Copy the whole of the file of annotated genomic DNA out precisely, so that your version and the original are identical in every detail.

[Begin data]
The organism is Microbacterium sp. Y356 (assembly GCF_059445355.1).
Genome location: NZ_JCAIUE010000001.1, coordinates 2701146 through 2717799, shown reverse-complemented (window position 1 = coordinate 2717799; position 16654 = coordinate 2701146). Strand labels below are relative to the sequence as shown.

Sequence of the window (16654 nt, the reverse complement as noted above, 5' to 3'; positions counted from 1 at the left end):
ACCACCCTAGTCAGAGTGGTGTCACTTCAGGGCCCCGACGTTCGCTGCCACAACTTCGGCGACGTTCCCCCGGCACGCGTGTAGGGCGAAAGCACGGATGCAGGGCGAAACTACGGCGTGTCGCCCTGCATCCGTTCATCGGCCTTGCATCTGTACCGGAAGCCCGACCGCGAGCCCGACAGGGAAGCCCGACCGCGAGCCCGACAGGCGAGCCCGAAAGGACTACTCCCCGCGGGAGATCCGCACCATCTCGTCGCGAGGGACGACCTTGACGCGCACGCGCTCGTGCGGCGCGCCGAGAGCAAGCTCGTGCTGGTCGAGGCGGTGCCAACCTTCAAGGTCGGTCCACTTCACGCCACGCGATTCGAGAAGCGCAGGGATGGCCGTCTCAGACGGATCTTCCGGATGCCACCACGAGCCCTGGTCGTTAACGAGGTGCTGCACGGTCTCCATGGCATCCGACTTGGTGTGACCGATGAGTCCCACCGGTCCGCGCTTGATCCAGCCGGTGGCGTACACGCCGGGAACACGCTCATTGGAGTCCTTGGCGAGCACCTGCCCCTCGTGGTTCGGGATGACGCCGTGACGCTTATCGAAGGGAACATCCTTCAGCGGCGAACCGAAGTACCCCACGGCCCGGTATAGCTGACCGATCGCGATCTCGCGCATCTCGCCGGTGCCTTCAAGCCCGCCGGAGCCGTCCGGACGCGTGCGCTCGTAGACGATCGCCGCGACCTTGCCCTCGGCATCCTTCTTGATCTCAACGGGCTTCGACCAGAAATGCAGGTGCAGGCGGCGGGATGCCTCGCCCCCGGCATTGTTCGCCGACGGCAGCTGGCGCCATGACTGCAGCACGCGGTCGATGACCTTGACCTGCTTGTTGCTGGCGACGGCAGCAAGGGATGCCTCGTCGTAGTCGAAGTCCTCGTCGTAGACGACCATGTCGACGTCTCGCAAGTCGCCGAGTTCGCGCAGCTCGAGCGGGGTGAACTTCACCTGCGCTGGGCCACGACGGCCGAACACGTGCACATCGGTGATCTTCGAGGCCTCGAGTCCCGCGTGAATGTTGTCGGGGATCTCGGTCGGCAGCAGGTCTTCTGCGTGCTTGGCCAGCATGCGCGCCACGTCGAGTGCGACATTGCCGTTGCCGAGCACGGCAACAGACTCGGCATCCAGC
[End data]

The organism is Microbacterium sp. Y356 (assembly GCF_059445355.1).
Genome location: NZ_JCAIUE010000001.1, coordinates 2701146 through 2717799, shown reverse-complemented (window position 1 = coordinate 2717799; position 16654 = coordinate 2701146). Strand labels below are relative to the sequence as shown.

Sequence of the window (16654 nt, the reverse complement as noted above, 5' to 3'; positions counted from 1 at the left end):
ACCACCCTAGTCAGAGTGGTGTCACTTCAGGGCCCCGACGTTCGCTGCCACAACTTCGGCGACGTTCCCCCGGCACGCGTGTAGGGCGAAAGCACGGATGCAGGGCGAAACTACGGCGTGTCGCCCTGCATCCGTTCATCGGCCTTGCATCTGTACCGGAAGCCCGACCGCGAGCCCGACAGGGAAGCCCGACCGCGAGCCCGACAGGCGAGCCCGAAAGGACTACTCCCCGCGGGAGATCCGCACCATCTCGTCGCGAGGGACGACCTTGACGCGCACGCGCTCGTGCGGCGCGCCGAGAGCAAGCTCGTGCTGGTCGAGGCGGTGCCAACCTTCAAGGTCGGTCCACTTCACGCCACGCGATTCGAGAAGCGCAGGGATGGCCGTCTCAGACGGATCTTCCGGATGCCACCACGAGCCCTGGTCGTTAACGAGGTGCTGCACGGTCTCCATGGCATCCGACTTGGTGTGACCGATGAGTCCCACCGGTCCGCGCTTGATCCAGCCGGTGGCGTACACGCCGGGAACACGCTCATTGGAGTCCTTGGCGAGCACCTGCCCCTCGTGGTTCGGGATGACGCCGTGACGCTTATCGAAGGGAACATCCTTCAGCGGCGAACCGAAGTACCCCACGGCCCGGTATAGCTGACCGATCGCGATCTCGCGCATCTCGCCGGTGCCTTCAAGCCCGCCGGAGCCGTCCGGACGCGTGCGCTCGTAGACGATCGCCGCGACCTTGCCCTCGGCATCCTTCTTGATCTCAACGGGCTTCGACCAGAAATGCAGGTGCAGGCGGCGGGATGCCTCGCCCCCGGCATTGTTCGCCGACGGCAGCTGGCGCCATGACTGCAGCACGCGGTCGATGACCTTGACCTGCTTGTTGCTGGCGACGGCAGCAAGGGATGCCTCGTCGTAGTCGAAGTCCTCGTCGTAGACGACCATGTCGACGTCTCGCAAGTCGCCGAGTTCGCGCAGCTCGAGCGGGGTGAACTTCACCTGCGCTGGGCCACGACGGCCGAACACGTGCACATCGGTGATCTTCGAGGCCTCGAGTCCCGCGTGAATGTTGTCGGGGATCTCGGTCGGCAGCAGGTCTTCTGCGTGCTTGGCCAGCATGCGCGCCACGTCGAGTGCGACATTGCCGTTGCCGAGCACGGCAACAGACTCGGCATCCAGC